It is of little surprise that environmentally focused thought pieces are filling up the newswires, given that the COP26 climate summit is now well underway. Speeches, pledges and calls to rise above political divides are issuing forth thick and fast as government, regulators, industry and individuals come together to determine the best practices capable of offsetting climate risk.
It was in the run-up to this climate summit that Guy Carpenter partnered with government and industry leaders for an online symposium exploring the 2022 wildfire expectations for Europe, and to offer a deep dive into the proactive solutions available to those invested in mitigating climate concerns. In a discussion chaired by Jonathan Clark, head of public sector, North America at Guy Carpenter, a panel of professionals came together to assess the potential for natural resiliency measures to reduce wildfire risk, and what a strong risk management strategy actually looks like.
“For effective risk management, multifaceted strategies are often required to improve a community's ability to rebound from calamitous events, whether they be from wildfires, floods or other catastrophic occurrences,” Clark noted. “Effective disaster resilience relies on three pillars or practices, namely - preparedness, mitigation, and risk transfer that must be blended more effectively to manage the challenges society faces from issues brought on by climate change.”
When exploring mitigation strategies, it makes sense to look at what has been done in other countries and to use solutions already developed as stepping-stones on which to build. In that vein, Clark highlighted that there have been substantial wildfire ignitions in Northern Europe, albeit with minor consequences - but that in the context of climate change, it is anticipated that this will worsen. And so, stakeholders in this region need to learn from the experiences of the rest of the world to inform preparedness and resilience around wildfires.
Andy Elliott who, among other titles, is a consultant and trainer at the wildfire consultancy WildfireTac, noted that climate change predictions for Northern Europe indicate a general trend towards a warmer, wetter climate. This will mean higher temperatures and more frequent droughts during the summer with increased overall rainfall during the winter, he said, which, from a wildfire perspective, could create a perfect storm.
“[In that event], our growing season will be extended to provide even higher volumes of fuel,” he said. “But at the same time, our spring and autumn wildfire seasons could well be extended through the summer months. With more fuel and hotter, dryer summer months, we’re likely to see an increase in both the intensity and extent of wildfires.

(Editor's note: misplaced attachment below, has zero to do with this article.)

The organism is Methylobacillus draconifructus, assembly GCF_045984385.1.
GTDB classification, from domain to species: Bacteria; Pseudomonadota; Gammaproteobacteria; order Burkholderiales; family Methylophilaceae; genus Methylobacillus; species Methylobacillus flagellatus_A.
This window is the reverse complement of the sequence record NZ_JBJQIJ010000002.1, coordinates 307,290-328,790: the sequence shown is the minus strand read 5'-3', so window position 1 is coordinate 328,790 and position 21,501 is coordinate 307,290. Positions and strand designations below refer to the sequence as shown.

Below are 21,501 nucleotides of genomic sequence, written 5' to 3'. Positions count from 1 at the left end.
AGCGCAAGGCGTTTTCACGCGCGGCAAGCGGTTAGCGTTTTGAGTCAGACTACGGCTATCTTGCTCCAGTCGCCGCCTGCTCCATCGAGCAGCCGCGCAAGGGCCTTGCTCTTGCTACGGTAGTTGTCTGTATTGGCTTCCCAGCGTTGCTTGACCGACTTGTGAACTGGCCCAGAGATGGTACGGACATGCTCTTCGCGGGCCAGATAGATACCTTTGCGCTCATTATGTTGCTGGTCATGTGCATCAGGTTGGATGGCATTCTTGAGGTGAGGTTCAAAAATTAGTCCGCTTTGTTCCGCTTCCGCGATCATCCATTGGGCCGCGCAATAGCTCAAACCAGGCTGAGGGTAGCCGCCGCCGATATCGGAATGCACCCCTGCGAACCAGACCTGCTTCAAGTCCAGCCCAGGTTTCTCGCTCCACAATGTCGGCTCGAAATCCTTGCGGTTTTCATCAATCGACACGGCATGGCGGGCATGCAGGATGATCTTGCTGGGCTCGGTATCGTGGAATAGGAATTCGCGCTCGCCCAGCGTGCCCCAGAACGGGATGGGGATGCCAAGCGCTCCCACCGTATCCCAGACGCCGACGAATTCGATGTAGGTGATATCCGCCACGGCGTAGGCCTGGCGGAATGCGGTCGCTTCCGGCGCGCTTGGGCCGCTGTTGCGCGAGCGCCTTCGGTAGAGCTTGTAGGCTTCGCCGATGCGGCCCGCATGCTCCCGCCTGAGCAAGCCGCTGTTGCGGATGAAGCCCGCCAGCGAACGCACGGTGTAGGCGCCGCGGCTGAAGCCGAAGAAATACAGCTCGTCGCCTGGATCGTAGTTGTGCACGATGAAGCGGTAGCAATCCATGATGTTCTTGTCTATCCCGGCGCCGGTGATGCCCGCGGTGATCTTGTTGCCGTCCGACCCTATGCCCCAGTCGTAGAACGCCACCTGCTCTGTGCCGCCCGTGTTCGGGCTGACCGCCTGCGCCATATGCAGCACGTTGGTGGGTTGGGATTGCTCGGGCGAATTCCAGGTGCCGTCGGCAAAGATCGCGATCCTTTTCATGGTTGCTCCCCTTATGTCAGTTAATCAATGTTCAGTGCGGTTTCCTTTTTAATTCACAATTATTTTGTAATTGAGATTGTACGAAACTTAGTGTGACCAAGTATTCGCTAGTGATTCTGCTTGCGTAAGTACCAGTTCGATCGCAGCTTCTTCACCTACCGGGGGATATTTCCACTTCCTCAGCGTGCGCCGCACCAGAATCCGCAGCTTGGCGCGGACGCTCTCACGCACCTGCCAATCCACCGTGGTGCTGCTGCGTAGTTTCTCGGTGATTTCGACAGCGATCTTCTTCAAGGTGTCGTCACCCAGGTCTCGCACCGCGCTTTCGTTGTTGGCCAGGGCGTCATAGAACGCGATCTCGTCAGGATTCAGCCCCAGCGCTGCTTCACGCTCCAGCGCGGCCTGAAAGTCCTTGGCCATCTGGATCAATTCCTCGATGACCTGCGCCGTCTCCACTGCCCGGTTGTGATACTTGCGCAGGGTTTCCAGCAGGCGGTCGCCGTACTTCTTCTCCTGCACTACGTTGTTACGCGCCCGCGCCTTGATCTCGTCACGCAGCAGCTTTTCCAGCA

“Our colleagues in Southern Europe are experiencing this now… and Northern Europe needs to learn from the often painful and expensive lessons of our Southern colleagues. In particular, I believe [it’s about] realising the key to success is not suppression, but rather managing the fuel. This will open our minds to new solutions. If we fail to learn from global experiences and continue to rely on suppression and firefighting, then we will lose this battle.”
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Examples of wildfires in certain regions of the United States have shown that even with huge resources available, suppression is often not possible, Elliott said. Of course, this increase in fuel load has been accompanied by climate change. So, when you add prolonged periods of drought and record high temperatures into the mix, suppression is clearly not the answer.
This could be the future of Northern Europe, he said, unless the region starts to mitigate and adapt to climate change now. Of course, stakeholders will need to invest in suppression to protect life and property but they must also invest much more into mitigation and adaptation to land management initiatives such as Firewise UK. Sydney has already offered an insight into the value of this type of approach, Elliott said, and without that, the consequences of climate change for Northern Europe will be very expensive in terms of human life, property and carbon loss.
“The UK is already seeing significant disruption due to wildfires,” he said. “Our road and rail networks are often disrupted with huge economic impact. We’ve started to see homes and businesses last wildfires, though thankfully only in very small numbers. In 2018, my fellow panellist Rob Gazzard [advisor at the Forestry Commission] and I were invited to Greece to look into the dreadful and tragic wildfires in Attica, particularly the Mati fire which cost just over 100 human lives.
“There had been very dry conditions leading up to those fires, but it had heavily rained the day before. And the weather on the day of the fire could have been a hot summer day in Northern Europe. I believe that without mitigation and adaptation measures, a Mati-like incident is not impossible in the UK. And I don't think that we here or in Northern Europe are adequately prepared for that type of event.”